Another thing to think about is how much plastic is wasted when you eat on your travels? How many of you haven’t even stopped to think about this when you buy a snack, then toss the packaging once your belly is content. This is why I propose giving in to the awesomeness that is the mason jar! Avoid buying packaged snacks when these cool-looking glass jars can be used to keep all kinds of contents, plus they are known for their durability which is something you’re going to want in the hustle and bustle of travelling.

The concept of takeaway is detrimental for the environment due to the excess in which people use it. Ordering takeaway will almost ensure you end up with copious amounts of plastic containers and waste after you’ve devoured you’re meal. So maybe opt for the good old fashioned idea of staying in and cooking a meal, or if laziness kicks in as it does from time to time while travelling, take the opportunity to dine in a restaurant. You’ll get to enjoy a fresh, delicious meal, further immersing yourself in the country’s culture, while also doing good by the environment.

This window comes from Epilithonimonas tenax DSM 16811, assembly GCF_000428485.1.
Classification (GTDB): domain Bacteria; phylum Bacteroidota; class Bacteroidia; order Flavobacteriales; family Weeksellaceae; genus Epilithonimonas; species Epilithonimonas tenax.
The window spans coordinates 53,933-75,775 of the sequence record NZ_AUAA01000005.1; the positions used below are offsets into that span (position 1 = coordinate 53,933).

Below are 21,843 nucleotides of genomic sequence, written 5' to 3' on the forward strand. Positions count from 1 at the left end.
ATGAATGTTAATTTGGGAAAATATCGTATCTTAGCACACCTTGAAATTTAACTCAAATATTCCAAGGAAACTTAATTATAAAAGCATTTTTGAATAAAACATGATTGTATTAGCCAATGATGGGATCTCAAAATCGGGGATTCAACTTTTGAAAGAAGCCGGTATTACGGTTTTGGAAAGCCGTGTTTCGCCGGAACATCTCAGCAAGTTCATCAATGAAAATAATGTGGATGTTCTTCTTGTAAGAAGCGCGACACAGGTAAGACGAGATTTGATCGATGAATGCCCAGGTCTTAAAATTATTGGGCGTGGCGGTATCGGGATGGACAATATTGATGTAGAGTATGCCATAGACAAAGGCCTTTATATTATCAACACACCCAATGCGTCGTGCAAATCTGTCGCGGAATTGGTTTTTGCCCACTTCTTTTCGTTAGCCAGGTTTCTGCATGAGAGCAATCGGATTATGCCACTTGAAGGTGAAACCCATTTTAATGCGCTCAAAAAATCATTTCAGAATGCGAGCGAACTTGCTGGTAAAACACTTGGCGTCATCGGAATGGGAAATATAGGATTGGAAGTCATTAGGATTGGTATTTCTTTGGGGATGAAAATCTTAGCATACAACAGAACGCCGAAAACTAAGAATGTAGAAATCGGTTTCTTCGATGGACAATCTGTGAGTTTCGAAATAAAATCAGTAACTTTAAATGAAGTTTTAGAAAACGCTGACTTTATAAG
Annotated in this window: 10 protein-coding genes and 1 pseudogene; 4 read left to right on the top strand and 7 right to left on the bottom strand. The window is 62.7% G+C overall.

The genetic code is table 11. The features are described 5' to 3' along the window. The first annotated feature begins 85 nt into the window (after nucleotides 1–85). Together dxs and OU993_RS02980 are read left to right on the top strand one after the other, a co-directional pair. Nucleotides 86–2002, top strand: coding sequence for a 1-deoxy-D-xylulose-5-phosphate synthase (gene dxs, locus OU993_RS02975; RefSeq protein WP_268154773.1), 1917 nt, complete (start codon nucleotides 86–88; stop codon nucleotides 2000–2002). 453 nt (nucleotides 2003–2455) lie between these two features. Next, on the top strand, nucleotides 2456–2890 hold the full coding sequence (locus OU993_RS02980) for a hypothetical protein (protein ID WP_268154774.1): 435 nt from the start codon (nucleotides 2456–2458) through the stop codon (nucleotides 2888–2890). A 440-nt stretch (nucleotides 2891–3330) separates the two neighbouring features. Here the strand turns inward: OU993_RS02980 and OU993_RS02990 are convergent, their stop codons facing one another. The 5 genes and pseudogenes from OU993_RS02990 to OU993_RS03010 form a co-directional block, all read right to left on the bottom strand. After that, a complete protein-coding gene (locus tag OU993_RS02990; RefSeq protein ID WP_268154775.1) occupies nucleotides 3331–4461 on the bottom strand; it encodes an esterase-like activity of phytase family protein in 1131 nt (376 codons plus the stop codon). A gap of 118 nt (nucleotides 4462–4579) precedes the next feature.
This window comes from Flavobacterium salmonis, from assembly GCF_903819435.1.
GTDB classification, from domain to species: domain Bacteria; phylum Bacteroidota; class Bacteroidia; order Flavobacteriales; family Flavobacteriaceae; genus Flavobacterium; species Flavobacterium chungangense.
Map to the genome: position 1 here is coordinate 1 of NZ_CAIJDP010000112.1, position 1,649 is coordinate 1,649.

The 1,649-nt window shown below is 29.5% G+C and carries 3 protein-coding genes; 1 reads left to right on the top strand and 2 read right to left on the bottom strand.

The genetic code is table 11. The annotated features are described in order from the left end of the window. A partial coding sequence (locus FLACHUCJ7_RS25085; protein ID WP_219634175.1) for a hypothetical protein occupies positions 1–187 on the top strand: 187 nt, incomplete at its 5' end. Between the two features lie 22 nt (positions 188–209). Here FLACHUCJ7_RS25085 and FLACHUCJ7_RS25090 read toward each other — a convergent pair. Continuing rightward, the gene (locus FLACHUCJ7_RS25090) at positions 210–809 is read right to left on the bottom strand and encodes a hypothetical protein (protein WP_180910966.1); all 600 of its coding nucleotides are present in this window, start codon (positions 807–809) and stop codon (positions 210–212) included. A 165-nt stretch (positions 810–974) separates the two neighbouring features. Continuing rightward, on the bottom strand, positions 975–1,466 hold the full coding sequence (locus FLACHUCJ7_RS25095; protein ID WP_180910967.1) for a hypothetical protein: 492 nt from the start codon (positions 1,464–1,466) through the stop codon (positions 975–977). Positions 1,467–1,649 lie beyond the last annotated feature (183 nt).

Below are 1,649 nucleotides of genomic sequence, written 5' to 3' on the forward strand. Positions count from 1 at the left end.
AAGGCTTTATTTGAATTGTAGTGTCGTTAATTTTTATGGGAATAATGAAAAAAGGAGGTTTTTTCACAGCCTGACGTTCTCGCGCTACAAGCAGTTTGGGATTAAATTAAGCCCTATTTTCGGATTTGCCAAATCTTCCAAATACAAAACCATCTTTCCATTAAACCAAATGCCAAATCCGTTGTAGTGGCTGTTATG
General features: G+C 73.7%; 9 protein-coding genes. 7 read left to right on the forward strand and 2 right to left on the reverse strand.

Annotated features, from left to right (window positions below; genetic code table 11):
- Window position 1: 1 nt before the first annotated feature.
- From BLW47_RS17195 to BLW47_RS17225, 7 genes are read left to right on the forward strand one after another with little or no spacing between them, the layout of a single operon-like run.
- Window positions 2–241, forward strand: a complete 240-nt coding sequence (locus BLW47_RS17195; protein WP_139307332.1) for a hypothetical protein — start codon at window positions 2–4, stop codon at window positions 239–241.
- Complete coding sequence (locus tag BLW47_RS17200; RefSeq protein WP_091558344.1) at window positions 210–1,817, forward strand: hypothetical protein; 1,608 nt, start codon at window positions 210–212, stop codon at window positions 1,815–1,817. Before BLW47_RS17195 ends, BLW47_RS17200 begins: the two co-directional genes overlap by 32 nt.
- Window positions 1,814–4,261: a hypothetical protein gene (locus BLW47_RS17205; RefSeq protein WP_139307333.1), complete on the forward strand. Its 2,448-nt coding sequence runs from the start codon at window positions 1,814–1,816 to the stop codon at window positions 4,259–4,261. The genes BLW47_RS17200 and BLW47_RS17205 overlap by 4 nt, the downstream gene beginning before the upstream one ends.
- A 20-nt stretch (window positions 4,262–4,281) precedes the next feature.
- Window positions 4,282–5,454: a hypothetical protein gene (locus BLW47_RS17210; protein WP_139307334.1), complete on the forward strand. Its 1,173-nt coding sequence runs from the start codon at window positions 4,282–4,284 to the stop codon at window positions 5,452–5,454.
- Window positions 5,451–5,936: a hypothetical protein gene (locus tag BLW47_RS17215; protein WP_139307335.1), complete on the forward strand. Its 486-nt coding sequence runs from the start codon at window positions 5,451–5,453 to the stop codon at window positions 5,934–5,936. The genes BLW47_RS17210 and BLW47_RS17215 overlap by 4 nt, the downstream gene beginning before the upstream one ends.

Immersing yourself in other cultures opens your eyes up to life outside that bubble that many people live within. It leads you to approach life with more gratitude for what you have and what’s truly important. Becoming a more conscious individual makes you more grateful for all the things you have, one being this beautiful planet. So learning about what actually happens out in the world should be as big of a push as any to start doing more for the environment, in order to sustain its beauty.

Once you get into the habit of travelling plastic free, it will become second nature to you. After joining the cause to keep this planet remaining prosperous, you’ll find it becoming an overwhelming need for you to continue such an important cause. It’s an unbelievably satisfying feeling when you can proudly say that you’ve gone plastic free while you wander the world.  

Eco-friendly bloggers/influencers: